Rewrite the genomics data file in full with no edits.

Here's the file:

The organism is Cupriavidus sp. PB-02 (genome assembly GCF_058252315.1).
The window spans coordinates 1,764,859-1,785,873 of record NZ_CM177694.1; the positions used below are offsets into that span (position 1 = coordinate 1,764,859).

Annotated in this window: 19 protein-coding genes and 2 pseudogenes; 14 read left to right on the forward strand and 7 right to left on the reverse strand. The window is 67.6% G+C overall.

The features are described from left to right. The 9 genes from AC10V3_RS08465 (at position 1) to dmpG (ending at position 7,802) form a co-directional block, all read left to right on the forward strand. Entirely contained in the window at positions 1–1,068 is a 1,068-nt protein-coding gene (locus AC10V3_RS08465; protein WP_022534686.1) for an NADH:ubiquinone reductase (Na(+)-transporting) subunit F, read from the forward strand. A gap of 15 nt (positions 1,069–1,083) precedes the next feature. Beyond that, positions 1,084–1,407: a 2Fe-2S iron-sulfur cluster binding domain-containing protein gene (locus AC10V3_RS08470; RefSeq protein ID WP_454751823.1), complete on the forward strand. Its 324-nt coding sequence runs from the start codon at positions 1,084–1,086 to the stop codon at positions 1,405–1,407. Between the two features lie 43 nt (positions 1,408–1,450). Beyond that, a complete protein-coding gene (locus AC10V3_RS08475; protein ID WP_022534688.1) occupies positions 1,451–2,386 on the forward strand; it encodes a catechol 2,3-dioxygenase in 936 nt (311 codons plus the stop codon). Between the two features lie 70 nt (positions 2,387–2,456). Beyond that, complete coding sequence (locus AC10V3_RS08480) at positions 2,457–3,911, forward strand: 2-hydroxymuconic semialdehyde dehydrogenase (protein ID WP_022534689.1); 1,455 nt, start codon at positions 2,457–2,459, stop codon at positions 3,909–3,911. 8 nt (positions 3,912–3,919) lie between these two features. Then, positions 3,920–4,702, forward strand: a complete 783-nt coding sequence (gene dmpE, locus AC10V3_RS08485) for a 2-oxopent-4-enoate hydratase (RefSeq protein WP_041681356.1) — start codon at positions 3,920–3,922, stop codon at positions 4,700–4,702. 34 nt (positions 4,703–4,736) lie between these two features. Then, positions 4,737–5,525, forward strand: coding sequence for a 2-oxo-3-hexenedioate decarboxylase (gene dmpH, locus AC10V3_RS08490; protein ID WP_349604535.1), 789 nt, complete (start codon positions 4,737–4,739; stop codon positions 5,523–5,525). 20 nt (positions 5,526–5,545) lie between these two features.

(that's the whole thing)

The organism is Cupriavidus sp. PB-02 (genome assembly GCF_058252315.1).
The window spans coordinates 1,764,859-1,785,873 of record NZ_CM177694.1; the positions used below are offsets into that span (position 1 = coordinate 1,764,859).

Annotated in this window: 19 protein-coding genes and 2 pseudogenes; 14 read left to right on the forward strand and 7 right to left on the reverse strand. The window is 67.6% G+C overall.

The features are described from left to right. The 9 genes from AC10V3_RS08465 (at position 1) to dmpG (ending at position 7,802) form a co-directional block, all read left to right on the forward strand. Entirely contained in the window at positions 1–1,068 is a 1,068-nt protein-coding gene (locus AC10V3_RS08465; protein WP_022534686.1) for an NADH:ubiquinone reductase (Na(+)-transporting) subunit F, read from the forward strand. A gap of 15 nt (positions 1,069–1,083) precedes the next feature. Beyond that, positions 1,084–1,407: a 2Fe-2S iron-sulfur cluster binding domain-containing protein gene (locus AC10V3_RS08470; RefSeq protein ID WP_454751823.1), complete on the forward strand. Its 324-nt coding sequence runs from the start codon at positions 1,084–1,086 to the stop codon at positions 1,405–1,407. Between the two features lie 43 nt (positions 1,408–1,450). Beyond that, a complete protein-coding gene (locus AC10V3_RS08475; protein ID WP_022534688.1) occupies positions 1,451–2,386 on the forward strand; it encodes a catechol 2,3-dioxygenase in 936 nt (311 codons plus the stop codon). Between the two features lie 70 nt (positions 2,387–2,456). Beyond that, complete coding sequence (locus AC10V3_RS08480) at positions 2,457–3,911, forward strand: 2-hydroxymuconic semialdehyde dehydrogenase (protein ID WP_022534689.1); 1,455 nt, start codon at positions 2,457–2,459, stop codon at positions 3,909–3,911. 8 nt (positions 3,912–3,919) lie between these two features. Then, positions 3,920–4,702, forward strand: a complete 783-nt coding sequence (gene dmpE, locus AC10V3_RS08485) for a 2-oxopent-4-enoate hydratase (RefSeq protein WP_041681356.1) — start codon at positions 3,920–3,922, stop codon at positions 4,700–4,702. 34 nt (positions 4,703–4,736) lie between these two features. Then, positions 4,737–5,525, forward strand: coding sequence for a 2-oxo-3-hexenedioate decarboxylase (gene dmpH, locus AC10V3_RS08490; protein ID WP_349604535.1), 789 nt, complete (start codon positions 4,737–4,739; stop codon positions 5,523–5,525). 20 nt (positions 5,526–5,545) lie between these two features.